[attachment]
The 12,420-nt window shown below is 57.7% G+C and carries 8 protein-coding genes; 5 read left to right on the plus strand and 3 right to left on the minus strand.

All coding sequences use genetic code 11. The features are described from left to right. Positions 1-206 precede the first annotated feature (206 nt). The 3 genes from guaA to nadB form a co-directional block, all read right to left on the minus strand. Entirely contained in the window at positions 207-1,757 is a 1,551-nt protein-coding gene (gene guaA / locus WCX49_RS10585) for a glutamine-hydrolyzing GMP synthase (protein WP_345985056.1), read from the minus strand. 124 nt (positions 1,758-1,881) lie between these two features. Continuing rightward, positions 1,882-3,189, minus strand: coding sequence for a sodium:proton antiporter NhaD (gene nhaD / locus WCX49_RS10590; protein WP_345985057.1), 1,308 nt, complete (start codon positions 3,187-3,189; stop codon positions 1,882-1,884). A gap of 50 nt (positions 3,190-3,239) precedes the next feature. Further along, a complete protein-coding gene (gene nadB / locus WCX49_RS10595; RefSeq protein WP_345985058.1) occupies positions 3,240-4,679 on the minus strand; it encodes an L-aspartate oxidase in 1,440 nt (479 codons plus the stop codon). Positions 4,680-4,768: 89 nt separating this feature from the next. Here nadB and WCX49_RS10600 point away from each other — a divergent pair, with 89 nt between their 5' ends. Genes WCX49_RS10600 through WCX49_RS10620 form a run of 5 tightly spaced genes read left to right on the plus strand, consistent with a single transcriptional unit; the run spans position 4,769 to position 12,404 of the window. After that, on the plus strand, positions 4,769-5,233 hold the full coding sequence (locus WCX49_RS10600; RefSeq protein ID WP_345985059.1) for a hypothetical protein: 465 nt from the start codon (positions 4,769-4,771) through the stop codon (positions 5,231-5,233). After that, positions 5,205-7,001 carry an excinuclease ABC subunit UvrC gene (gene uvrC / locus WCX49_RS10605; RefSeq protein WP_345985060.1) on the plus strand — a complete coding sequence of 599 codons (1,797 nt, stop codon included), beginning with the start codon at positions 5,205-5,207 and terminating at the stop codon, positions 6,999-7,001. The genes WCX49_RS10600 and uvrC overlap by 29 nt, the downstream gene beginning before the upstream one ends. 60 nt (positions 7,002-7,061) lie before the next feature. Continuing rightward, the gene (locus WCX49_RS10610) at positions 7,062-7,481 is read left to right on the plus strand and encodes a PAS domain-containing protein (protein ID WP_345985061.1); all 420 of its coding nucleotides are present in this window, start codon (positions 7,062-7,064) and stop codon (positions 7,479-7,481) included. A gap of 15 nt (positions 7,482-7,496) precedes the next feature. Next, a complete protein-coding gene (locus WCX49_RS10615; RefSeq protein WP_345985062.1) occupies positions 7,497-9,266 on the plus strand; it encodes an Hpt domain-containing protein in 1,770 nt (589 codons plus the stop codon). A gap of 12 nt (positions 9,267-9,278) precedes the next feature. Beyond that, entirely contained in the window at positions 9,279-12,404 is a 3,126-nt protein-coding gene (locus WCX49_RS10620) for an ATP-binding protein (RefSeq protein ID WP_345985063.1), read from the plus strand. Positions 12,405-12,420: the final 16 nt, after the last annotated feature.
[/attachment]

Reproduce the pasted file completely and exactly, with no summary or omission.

The 12,420-nt window shown below is 57.7% G+C and carries 8 protein-coding genes; 5 read left to right on the plus strand and 3 right to left on the minus strand.

All coding sequences use genetic code 11. The features are described from left to right. Positions 1-206 precede the first annotated feature (206 nt). The 3 genes from guaA to nadB form a co-directional block, all read right to left on the minus strand. Entirely contained in the window at positions 207-1,757 is a 1,551-nt protein-coding gene (gene guaA / locus WCX49_RS10585) for a glutamine-hydrolyzing GMP synthase (protein WP_345985056.1), read from the minus strand. 124 nt (positions 1,758-1,881) lie between these two features. Continuing rightward, positions 1,882-3,189, minus strand: coding sequence for a sodium:proton antiporter NhaD (gene nhaD / locus WCX49_RS10590; protein WP_345985057.1), 1,308 nt, complete (start codon positions 3,187-3,189; stop codon positions 1,882-1,884). A gap of 50 nt (positions 3,190-3,239) precedes the next feature. Further along, a complete protein-coding gene (gene nadB / locus WCX49_RS10595; RefSeq protein WP_345985058.1) occupies positions 3,240-4,679 on the minus strand; it encodes an L-aspartate oxidase in 1,440 nt (479 codons plus the stop codon). Positions 4,680-4,768: 89 nt separating this feature from the next. Here nadB and WCX49_RS10600 point away from each other — a divergent pair, with 89 nt between their 5' ends. Genes WCX49_RS10600 through WCX49_RS10620 form a run of 5 tightly spaced genes read left to right on the plus strand, consistent with a single transcriptional unit; the run spans position 4,769 to position 12,404 of the window. After that, on the plus strand, positions 4,769-5,233 hold the full coding sequence (locus WCX49_RS10600; RefSeq protein ID WP_345985059.1) for a hypothetical protein: 465 nt from the start codon (positions 4,769-4,771) through the stop codon (positions 5,231-5,233). After that, positions 5,205-7,001 carry an excinuclease ABC subunit UvrC gene (gene uvrC / locus WCX49_RS10605; RefSeq protein WP_345985060.1) on the plus strand — a complete coding sequence of 599 codons (1,797 nt, stop codon included), beginning with the start codon at positions 5,205-5,207 and terminating at the stop codon, positions 6,999-7,001. The genes WCX49_RS10600 and uvrC overlap by 29 nt, the downstream gene beginning before the upstream one ends. 60 nt (positions 7,002-7,061) lie before the next feature. Continuing rightward, the gene (locus WCX49_RS10610) at positions 7,062-7,481 is read left to right on the plus strand and encodes a PAS domain-containing protein (protein ID WP_345985061.1); all 420 of its coding nucleotides are present in this window, start codon (positions 7,062-7,064) and stop codon (positions 7,479-7,481) included. A gap of 15 nt (positions 7,482-7,496) precedes the next feature. Next, a complete protein-coding gene (locus WCX49_RS10615; RefSeq protein WP_345985062.1) occupies positions 7,497-9,266 on the plus strand; it encodes an Hpt domain-containing protein in 1,770 nt (589 codons plus the stop codon). A gap of 12 nt (positions 9,267-9,278) precedes the next feature. Beyond that, entirely contained in the window at positions 9,279-12,404 is a 3,126-nt protein-coding gene (locus WCX49_RS10620) for an ATP-binding protein (RefSeq protein ID WP_345985063.1), read from the plus strand. Positions 12,405-12,420: the final 16 nt, after the last annotated feature.